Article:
What do we know about how novices learn webcraft and programming, and how can we apply that knowledge to teaching free-range learners?
Right now, people all over the world are learning how to write programs and create web sites, but for every one who is doing it in a classroom there are a dozen free-range learners. This group will explore how we, as mentors, can best help them. Topics will include:
What does research tell us about how people learn? Why are the demographics of programming so unbalanced? What best practices in instructional design are relevant to free-range learners? What skills do people need in order to bake their own web? How are grassroots groups trying to teach these things now? What's working and what isn't?
posted message: My thoughts on how this course went, and why: http://third-bit.com/blog/archives/4456.html. I'd be grateful for your feedback (either here, or as comments on that blog post). Thank you all for taking part --- I hope we'll have a chance to work together again some time.
posted message: Catherynne Valente's article has me thinking about the motivating examples we choose when we teach programming: http://www.antipope.org/charlie/blog-static/2012/02/life-with-and-without-animated.html.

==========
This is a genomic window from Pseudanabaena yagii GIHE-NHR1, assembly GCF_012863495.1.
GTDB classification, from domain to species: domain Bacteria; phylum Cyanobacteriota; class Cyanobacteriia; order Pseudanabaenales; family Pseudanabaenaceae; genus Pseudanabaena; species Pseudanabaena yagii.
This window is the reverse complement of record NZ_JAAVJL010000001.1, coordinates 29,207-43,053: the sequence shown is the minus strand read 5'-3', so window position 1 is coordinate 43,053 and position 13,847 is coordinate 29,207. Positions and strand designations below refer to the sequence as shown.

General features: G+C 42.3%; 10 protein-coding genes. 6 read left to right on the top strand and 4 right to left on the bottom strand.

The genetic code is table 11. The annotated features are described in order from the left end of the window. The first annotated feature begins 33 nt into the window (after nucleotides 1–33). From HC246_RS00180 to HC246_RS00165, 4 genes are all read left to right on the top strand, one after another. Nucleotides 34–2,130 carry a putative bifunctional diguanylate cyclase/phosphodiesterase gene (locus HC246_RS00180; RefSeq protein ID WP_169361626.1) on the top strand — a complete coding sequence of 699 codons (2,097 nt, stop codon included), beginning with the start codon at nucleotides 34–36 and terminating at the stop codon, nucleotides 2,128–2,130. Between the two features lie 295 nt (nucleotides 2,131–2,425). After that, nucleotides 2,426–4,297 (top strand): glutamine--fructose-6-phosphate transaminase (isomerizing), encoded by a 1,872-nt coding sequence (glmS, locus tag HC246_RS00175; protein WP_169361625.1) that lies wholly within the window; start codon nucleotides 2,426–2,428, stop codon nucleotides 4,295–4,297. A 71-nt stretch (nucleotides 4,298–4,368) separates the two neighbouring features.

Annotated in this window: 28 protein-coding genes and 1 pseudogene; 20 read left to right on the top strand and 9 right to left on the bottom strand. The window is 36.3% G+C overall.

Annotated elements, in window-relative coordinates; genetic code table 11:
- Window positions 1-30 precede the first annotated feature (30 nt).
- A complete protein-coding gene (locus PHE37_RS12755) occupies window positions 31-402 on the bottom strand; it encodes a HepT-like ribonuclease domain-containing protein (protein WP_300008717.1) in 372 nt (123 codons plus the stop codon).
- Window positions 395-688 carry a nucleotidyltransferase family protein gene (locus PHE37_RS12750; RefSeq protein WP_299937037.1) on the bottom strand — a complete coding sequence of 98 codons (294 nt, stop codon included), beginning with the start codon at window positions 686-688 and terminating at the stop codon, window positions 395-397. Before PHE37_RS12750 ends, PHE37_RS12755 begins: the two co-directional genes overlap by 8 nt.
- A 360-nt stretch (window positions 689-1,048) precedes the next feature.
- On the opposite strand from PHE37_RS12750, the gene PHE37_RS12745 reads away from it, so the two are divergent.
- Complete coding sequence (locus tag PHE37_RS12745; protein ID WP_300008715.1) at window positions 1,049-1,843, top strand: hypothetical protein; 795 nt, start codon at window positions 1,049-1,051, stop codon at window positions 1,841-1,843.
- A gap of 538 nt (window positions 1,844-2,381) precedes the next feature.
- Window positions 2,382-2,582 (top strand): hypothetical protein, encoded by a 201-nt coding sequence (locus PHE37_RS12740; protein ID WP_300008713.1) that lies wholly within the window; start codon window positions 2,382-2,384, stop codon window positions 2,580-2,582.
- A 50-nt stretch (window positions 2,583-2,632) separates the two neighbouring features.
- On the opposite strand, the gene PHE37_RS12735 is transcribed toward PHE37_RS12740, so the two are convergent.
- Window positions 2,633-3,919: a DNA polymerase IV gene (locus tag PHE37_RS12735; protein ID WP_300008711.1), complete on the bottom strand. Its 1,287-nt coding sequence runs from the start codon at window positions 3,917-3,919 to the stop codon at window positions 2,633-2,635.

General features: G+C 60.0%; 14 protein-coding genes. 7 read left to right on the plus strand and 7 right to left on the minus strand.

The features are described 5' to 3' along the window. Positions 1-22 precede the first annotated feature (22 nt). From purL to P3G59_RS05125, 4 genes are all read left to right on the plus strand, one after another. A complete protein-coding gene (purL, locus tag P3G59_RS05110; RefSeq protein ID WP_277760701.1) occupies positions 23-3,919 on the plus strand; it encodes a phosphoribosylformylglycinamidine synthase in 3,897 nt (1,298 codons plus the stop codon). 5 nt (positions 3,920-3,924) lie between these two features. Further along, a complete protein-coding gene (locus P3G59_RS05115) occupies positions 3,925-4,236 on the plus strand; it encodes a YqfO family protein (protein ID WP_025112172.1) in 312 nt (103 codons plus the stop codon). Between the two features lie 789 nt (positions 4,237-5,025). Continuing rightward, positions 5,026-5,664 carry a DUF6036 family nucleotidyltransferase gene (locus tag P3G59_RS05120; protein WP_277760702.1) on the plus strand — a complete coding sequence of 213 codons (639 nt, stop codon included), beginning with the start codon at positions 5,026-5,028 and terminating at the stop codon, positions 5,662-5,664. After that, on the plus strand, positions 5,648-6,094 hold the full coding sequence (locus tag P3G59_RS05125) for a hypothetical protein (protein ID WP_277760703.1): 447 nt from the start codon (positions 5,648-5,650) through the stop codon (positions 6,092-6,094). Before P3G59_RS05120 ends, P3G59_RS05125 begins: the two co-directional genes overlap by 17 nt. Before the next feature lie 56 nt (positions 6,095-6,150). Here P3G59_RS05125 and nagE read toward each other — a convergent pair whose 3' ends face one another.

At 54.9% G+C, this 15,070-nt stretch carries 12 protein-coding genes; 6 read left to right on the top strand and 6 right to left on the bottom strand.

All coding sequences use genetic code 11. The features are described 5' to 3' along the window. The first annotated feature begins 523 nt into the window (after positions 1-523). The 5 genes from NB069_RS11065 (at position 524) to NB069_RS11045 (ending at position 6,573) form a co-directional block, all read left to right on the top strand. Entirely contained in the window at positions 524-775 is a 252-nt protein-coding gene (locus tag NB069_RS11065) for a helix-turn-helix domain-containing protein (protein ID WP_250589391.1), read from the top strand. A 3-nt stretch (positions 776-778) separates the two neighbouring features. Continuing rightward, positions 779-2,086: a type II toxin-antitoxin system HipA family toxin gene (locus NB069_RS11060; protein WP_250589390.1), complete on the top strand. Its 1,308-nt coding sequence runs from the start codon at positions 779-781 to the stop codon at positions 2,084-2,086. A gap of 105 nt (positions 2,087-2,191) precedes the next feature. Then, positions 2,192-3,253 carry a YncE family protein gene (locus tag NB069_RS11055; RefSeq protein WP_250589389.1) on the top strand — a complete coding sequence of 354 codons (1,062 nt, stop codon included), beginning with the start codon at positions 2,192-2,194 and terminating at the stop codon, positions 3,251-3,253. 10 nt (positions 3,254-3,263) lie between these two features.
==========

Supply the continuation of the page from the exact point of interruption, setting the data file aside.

posted message: Reminder: please fill in the Doodle at http://www.doodle.com/z6cr3yvs5rt85tq3 so that we can arrange our final online meeting for this course. It will include a post-mortem discussion of what went right, what went wrong, and how we could do better next time.
posted message: Nice (thoughtful) exploration of the results of the Auburn, Maine study using iPads to teach: http://multiplepathways.wordpress.com/2012/02/23/responding-to-a-critique-of-auburns-ipad-research-claims/
posted message: Via Leigh Ann Sudol, a paper on motivation and learning:
"The Four Phase Model of Interest Development"